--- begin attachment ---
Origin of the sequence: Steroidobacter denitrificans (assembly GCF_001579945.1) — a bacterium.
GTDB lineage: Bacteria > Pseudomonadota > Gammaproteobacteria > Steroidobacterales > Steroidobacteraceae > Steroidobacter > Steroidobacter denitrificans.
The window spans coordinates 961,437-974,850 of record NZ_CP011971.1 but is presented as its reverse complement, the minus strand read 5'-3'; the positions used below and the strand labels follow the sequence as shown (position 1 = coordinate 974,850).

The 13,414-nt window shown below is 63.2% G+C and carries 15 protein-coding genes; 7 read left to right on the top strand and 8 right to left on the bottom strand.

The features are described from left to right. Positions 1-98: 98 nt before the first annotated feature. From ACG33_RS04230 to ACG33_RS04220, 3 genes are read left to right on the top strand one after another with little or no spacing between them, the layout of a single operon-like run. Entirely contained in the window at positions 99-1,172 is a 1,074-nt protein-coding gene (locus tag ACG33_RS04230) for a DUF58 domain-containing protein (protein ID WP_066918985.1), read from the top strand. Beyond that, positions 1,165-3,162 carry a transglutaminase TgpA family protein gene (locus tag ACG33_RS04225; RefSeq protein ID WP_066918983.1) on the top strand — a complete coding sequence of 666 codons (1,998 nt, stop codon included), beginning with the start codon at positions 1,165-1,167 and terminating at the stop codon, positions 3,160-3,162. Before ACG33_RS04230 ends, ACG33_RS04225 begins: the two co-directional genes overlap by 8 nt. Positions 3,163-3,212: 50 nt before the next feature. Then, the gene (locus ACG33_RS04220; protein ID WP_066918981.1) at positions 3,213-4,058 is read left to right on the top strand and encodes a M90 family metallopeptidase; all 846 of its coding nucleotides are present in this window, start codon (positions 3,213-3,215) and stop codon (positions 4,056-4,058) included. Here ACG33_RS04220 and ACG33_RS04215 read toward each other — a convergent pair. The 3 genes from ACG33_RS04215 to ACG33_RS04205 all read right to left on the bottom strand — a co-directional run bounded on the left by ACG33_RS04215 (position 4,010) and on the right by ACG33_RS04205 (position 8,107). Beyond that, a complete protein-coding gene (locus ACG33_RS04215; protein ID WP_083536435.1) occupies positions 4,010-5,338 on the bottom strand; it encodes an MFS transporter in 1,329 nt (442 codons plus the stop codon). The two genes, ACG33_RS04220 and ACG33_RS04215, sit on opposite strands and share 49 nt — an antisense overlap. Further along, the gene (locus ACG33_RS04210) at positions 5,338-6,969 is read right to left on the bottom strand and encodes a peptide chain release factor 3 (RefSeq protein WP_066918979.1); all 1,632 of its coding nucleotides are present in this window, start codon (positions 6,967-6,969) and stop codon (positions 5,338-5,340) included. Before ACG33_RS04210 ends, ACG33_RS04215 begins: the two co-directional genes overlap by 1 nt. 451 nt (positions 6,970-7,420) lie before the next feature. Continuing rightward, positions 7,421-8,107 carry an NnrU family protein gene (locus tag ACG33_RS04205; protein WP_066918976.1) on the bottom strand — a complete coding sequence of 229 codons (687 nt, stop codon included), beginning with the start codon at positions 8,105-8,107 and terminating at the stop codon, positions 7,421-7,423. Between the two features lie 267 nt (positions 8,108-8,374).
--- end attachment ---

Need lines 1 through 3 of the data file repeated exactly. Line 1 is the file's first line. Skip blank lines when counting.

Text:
Origin of the sequence: Steroidobacter denitrificans (assembly GCF_001579945.1) — a bacterium.
GTDB lineage: Bacteria > Pseudomonadota > Gammaproteobacteria > Steroidobacterales > Steroidobacteraceae > Steroidobacter > Steroidobacter denitrificans.
The window spans coordinates 961,437-974,850 of record NZ_CP011971.1 but is presented as its reverse complement, the minus strand read 5'-3'; the positions used below and the strand labels follow the sequence as shown (position 1 = coordinate 974,850).